By Esther Yang
Hard to believe that this is NOT intentional. Is Chinatown a step child or just invisible from the face of the earth? Racism can have many layers. It can be directly, marginalized or non existant. Chinatown is being made invisible. It can be intentional or not. No matter the excuses, the result is still the same – Chinatown once again is NOT important.
What is the issue? NY has $35 million in Small Business loans with zero interest. This loan is available to any small business except, you guessed it – Chinatown
What on earth? Chinatown is in Zip code 10013. This zip code covers Tribeca and Soho and, of course, our beloved Chinatown. The problem? Soho and Tribeca median income is almost tripled that of Chinatown income. Because of the that reason, Commissioner Jonnel Doris ignored Congresswoman Nydia Velazquez letters protesting the exclusion of Chinatown from the program.
Many life long advocates like Jenny Low also complained. She has been doing so much work for the neighborhood, she decided to run for City Council. Sometimes in life you just got to join the system so the voiceless can be heard.
When I spoke to Jenny, she was mad like me. Something has to be done. She said it best:
“The City cannot turn its back on Chinatown again! Chinatown continues to be ravaged by COVID as businesses were losing 70-80% revenue before the shutdown in March 2020. In March, I urged City and State officials to designate Chinatown as a Economic Distressed Zone to provide targeted relief to residents, small property landlords and businesses, which the Mayor’s Administration continues to ignore. Now the City wants to break apart Chinatown to help one part with storefront aid but not the other. This is outrageous and must be fixed immediately!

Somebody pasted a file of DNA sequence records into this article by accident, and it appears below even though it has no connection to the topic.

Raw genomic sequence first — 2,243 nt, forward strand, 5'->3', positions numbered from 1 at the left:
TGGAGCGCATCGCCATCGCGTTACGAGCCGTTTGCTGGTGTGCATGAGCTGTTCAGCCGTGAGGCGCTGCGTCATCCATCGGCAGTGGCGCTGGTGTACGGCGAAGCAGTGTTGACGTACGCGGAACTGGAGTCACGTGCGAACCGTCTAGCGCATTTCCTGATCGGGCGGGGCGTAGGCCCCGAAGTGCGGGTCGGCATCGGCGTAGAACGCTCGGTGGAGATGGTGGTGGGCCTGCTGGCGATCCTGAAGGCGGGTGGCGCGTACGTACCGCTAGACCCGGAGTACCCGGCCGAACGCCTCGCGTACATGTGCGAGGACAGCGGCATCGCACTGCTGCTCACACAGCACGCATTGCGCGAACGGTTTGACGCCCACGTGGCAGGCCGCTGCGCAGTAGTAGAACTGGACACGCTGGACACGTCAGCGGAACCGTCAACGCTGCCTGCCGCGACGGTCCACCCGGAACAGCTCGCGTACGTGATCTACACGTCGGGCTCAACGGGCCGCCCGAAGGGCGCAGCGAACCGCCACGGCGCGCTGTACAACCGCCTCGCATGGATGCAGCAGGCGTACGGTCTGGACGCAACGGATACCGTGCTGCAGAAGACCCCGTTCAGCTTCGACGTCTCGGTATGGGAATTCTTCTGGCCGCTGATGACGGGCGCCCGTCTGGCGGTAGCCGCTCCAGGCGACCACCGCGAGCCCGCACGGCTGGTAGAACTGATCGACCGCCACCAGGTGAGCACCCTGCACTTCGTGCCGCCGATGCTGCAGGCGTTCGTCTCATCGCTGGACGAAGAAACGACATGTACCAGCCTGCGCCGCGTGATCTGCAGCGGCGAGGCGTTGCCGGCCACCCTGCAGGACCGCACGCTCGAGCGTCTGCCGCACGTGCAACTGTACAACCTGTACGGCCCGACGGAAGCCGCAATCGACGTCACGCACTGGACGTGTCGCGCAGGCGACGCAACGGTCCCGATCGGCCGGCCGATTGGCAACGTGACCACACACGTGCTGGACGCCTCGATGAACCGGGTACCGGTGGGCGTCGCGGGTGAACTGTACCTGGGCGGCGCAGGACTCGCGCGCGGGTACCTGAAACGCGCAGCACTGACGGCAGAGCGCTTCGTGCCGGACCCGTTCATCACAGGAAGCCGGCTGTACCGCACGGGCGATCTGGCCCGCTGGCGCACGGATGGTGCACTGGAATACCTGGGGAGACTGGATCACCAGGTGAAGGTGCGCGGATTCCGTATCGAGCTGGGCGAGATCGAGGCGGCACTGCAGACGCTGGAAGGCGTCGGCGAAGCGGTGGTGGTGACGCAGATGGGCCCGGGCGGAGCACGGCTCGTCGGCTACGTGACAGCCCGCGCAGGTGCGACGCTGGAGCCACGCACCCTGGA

“I have been collaborating with leaders to provide meals, PPE and resources for small businesses in the Chinatown/Lower East Side throughout the pandemic and witnessed the devastation caused by COVID. We need experienced and thoughtful leadership to fight for equitable recovery in Lower Manhattan. When I get to the City Council, I will fight for resources for every neighborhoods that are most in need.”
Even after we all make all that noise, Chinatown is still getting zero funding. Does that make sense? Of course NOT. Is it racism? You betcha!
Who are they hurting? Small mom and pop stores like:
1. Asia Roma – 40 Mulberry Street. Asia Roma has been a popular family eatery for years, and is a woman-owned, minority-owned, and operated by a hard working Chinese immigrant. Asia Roma was listed by Time Out New York as “One of the Best Bars in Chinatown NYC”. it is now devastated by the COVID-19 pandemic that has rocked New York City’s restaurant industry.
Despite its dire need for LMIC relief, it, along with many other Chinatown small businesses, has been arbitrarily excluded from the LMIC economic relief program merely because it shares a zip code (10013) with affluent neighborhoods such as TriBeCa and SoHo. Without the desperately needed financial help, Asia Roma will soon have to shut its doors and let go its employees like many others businesses in Chinatown.
“To exclude this struggling Chinatown community from applying for the Small Business Service loan is another devastating blow,” the restaurant told me. “How can Chinatown, which is predominately small business owners, be deprived of something meant to help small business just because of their zip code. To associate Chinatown with their wealthy neighbors by zip code is unfair and unjust. Chinatown is and has been underserved in many ways. Excluding Chinatown merely because of zip code is again overlooking the needs of this hard working community.”